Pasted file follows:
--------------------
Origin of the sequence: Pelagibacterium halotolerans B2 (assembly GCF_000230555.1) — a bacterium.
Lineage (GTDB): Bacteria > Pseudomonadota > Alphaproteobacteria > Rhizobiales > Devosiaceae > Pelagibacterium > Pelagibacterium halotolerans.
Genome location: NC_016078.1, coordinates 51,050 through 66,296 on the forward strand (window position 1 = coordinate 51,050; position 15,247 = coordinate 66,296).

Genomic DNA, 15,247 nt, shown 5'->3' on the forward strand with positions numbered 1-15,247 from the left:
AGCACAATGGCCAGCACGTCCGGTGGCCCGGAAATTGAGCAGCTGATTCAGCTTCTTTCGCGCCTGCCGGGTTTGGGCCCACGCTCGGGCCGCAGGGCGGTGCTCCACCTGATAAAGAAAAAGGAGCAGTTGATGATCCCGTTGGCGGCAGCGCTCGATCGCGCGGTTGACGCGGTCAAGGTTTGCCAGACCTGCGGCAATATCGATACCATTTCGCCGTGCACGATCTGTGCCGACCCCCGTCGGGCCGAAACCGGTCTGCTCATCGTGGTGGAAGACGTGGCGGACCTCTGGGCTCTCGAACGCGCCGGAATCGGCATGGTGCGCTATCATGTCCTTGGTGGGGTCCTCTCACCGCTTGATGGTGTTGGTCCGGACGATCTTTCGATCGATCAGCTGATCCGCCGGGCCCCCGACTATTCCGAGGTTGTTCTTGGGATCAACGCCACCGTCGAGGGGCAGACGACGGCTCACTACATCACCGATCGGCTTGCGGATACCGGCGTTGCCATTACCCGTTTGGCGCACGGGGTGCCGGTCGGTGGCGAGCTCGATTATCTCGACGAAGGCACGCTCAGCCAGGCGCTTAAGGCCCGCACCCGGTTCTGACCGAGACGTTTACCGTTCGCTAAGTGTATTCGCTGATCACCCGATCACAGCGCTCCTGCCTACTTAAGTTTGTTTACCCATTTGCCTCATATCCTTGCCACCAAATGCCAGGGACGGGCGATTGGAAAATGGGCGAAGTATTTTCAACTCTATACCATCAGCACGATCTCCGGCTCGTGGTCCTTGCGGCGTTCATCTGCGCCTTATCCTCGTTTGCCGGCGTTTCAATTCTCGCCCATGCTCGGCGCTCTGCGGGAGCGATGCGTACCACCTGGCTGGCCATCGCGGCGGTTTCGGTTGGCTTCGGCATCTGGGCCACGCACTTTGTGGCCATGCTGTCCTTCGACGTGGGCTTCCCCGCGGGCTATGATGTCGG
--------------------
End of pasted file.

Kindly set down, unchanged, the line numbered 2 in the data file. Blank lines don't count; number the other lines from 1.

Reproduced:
Lineage (GTDB): Bacteria > Pseudomonadota > Alphaproteobacteria > Rhizobiales > Devosiaceae > Pelagibacterium > Pelagibacterium halotolerans.